Software testing is now of strategic value to app and product development. Enterprises are investing heavily in the best QA talent, devising a robust QA strategy and ensuring smooth QA execution. And why wouldn’t they- a strong QA strategy and implementation ensures a brilliant customer experience, a high-quality product, less downtime, minimal support costs, and better ROI.
But as QA strategies become more involved, enterprises expect them to cover more than just the testing of product features. QA is now playing a role in compliance. So much so, that compliance testing has become the latest requirement to be included in the QA strategy. End customers are asking that the confirmation of compliance with key certifications like SANS 20 be included in the product license agreements. Of course, this is because their own compliance requirements dictate that the products they use be so certified.
Security compliance- a part of your QA strategy
Modern development teams are moving to embrace accelerated and lean concepts such as DevOps, Agile, and continuous integration. And this must be supported by the QA strategy to ensure quality assurance, as well as security assurance.
Focusing on security compliance also helps in keeping up the company’s reputation and avoiding penalties and fines that arise due to noncompliance.
For example, the laws associated with the security and privacy of personal data such as PCI DSS, GDPR, and HIPAA are stringent and any violation can result in serious repercussions as well as hefty monetary fines.
According to a report by National Vulnerability Database (NVD) maintained by the U.S. National Institute for Standards and Technology (NIST), 92% of all reported vulnerabilities are in the applications and not due to insecure networks. While conventional network security experts and associated teams with security auditors can help in preventing and handling the network vulnerabilities, it is, clearly, essential to involve the QA team to prevent issues arising in the application.
These vulnerabilities could be an error in the code that can be directly accessed by the hacker to gain access to the network or the system. Or, they could be unaddressed flaws and faults in the code or the architecture that could lead to systems or data being susceptible to attack. Security assurance is hence more than necessary, it is unavoidable.
The enterprise security strategy presumes that security managers and auditors will build on the base provided by the application QA team using their in-house compliance testing tools to combat all security vulnerabilities.
When should security compliance become a part of the QA strategy?
But why fix something that is not broken? For products that have been around for a while and stood the test of time (and security vulnerabilities), is it necessary to involve security compliance as a part of sanity testing and regular QA strategy? And the answer is a big yes!
“Here’s the truth of it: Your customer-facing applications are being probed for weaknesses. Constantly. And they will continue to be probed as you introduce new features and functionality. Worse yet, malicious attackers are highly skilled, resourceful, and determined. And more often than not, we are leaving our applications open to attack.” That’s from, Amy DeMartine of Forrester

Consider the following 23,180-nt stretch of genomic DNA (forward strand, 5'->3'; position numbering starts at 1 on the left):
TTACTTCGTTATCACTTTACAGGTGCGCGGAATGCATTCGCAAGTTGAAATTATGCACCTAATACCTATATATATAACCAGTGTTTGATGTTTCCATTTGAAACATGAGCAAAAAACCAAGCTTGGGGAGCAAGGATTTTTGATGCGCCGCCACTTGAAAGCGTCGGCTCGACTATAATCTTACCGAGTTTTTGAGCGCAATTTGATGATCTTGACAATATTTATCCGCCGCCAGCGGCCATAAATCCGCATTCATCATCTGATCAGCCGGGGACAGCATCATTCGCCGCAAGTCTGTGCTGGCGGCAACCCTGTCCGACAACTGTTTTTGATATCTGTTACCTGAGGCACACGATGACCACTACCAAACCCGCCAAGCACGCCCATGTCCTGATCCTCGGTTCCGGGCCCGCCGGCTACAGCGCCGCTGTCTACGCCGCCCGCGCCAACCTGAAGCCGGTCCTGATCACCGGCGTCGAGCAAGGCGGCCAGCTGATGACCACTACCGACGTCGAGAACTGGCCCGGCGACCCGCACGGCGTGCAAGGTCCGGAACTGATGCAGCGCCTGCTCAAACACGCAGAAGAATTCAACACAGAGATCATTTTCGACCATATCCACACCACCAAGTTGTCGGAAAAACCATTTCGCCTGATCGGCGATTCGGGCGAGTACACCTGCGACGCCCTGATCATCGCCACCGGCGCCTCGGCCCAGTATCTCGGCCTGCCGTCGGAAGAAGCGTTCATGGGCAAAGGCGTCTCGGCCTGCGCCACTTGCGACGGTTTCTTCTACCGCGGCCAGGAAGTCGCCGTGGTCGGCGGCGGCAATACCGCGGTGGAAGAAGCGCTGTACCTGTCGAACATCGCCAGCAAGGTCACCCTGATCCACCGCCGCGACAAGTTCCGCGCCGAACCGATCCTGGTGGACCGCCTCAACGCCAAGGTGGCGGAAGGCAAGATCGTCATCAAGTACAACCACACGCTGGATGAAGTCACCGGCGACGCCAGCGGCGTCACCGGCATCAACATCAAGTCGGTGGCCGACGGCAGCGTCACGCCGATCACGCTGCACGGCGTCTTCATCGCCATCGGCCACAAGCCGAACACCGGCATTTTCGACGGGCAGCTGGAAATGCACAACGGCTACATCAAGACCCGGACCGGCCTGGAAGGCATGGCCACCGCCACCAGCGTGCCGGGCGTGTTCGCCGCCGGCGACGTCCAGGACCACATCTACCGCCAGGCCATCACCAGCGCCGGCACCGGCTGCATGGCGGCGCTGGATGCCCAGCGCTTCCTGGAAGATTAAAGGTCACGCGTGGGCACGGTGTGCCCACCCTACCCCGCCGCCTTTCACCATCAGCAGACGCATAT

All products, released or in production, need to start baking in security compliance as a part of their QA strategy. This helps them stay relevant and compliant with SANS 20 critical security controls and incorporate 100+ ISO protocols in testing. This can help to not only identify the threats in existing systems but also to detect every possible security risk and help the developers mitigate these with appropriate fixes before it is too late.
Penetration testing by simulating attacks, security and vulnerability scanning, and security auditing are the key steps that need to now become a part of your QA strategy. The software security team must join hands with the QA team to conduct AST, making use of static and dynamic testing tools.
Security vulnerabilities to your product and its functionalities. These can also have a deeper impact. Being vulnerable is also a representation of your business as a whole, in the eyes of your users and your customers. In fact, Fortune 100 companies have suffered a material loss of intellectual property, trade secrets, and sensitive organizational data, thanks to the security vulnerabilities that went undetected or unaddressed.
The return of manual testing for security compliance
Security testing is different from quality testing, let there be no doubt about that. For performance and functional testing, the QA teams have to verify the performance against pre-described results, hence they cannot be perimeter-less. Security assurance, on the other hand, needs the QA team to proactively look for vulnerabilities that could lead to security mishaps and misuse.
And this is why it cannot be automated.
With automated testing now rapidly replacing manual testing, enterprises might feel the pull in opposite directions. Compliance testing is less amenable to be automated and it has to be executed with an understanding of and testing against several security protocols. This shines the spotlight on manual testing, yet again.
Securing a software might feel like working on something that may never be really necessary. But think of this as insurance for the bad times. This is one piece of the overall security puzzle. So, if you are involved in the QA strategy of an application or enterprise product, remember to build in a focus on testing for security compliance. It could be the making or breaking of the product.